The U.S. Securities and Exchange Commission (SEC) is examining how electronic bond-trading platforms allow dealers to give clients different prices on the same securities in the $40 trillion market, potentially hurting smaller investors.

SEC regulators want to understand why brokers sometimes block their rivals and clients from seeing some of their prices for municipal, corporate, and other bonds, according to a person with direct knowledge of the examination. They're concerned that being able to turn quotes on and off may allow market manipulation, and that smaller buyers may not get the best prices, the person said.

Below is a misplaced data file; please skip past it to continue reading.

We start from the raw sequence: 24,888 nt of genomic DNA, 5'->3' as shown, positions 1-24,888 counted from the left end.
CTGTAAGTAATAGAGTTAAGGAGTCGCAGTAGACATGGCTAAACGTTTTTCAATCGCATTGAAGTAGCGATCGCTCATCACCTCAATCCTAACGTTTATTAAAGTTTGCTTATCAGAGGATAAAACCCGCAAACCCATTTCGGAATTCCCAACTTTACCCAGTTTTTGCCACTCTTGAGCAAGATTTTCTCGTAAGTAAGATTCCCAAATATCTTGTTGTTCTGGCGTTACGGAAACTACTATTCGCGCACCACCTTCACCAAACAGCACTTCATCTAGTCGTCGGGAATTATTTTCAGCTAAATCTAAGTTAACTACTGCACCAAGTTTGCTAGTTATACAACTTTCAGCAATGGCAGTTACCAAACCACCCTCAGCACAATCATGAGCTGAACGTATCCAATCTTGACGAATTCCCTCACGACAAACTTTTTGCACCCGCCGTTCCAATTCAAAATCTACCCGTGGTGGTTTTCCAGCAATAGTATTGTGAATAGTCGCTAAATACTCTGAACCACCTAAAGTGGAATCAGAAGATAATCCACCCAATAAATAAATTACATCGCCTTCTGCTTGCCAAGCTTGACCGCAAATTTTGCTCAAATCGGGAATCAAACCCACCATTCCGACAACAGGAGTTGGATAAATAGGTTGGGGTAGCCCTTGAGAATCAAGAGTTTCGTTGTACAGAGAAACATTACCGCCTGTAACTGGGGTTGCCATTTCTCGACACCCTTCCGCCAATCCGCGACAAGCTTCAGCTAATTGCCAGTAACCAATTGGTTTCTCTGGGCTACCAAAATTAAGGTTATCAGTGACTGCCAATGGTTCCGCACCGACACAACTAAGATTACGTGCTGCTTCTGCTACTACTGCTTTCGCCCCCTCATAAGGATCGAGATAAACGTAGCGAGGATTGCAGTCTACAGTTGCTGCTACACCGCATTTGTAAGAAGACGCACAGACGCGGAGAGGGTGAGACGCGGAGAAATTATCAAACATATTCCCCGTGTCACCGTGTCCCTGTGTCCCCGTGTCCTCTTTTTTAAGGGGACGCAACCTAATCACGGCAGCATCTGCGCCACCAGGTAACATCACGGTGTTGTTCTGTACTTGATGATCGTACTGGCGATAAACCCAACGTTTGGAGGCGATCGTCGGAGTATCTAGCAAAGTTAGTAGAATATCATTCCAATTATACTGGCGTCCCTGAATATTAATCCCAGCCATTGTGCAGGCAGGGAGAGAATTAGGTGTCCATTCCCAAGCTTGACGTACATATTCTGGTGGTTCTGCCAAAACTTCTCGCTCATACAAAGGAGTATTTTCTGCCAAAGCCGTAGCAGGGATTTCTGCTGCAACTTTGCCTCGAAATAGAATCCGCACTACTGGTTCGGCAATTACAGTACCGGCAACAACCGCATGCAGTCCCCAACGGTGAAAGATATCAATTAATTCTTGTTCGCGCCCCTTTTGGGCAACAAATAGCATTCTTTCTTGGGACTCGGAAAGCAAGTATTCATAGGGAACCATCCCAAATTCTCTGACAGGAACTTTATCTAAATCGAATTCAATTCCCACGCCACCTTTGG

The probe underscores the growing concern that the infrastructure of the U.S. bond market hasn't kept pace with a 23 percent expansion in the past six years, with much of the trading still conducted through telephone conversations and emails. One of the SEC's priorities this year is to evaluate "factors that may impact the quality of execution in the fixed-income market," including market structure and the use of alternative trading systems, it said in a January statement.

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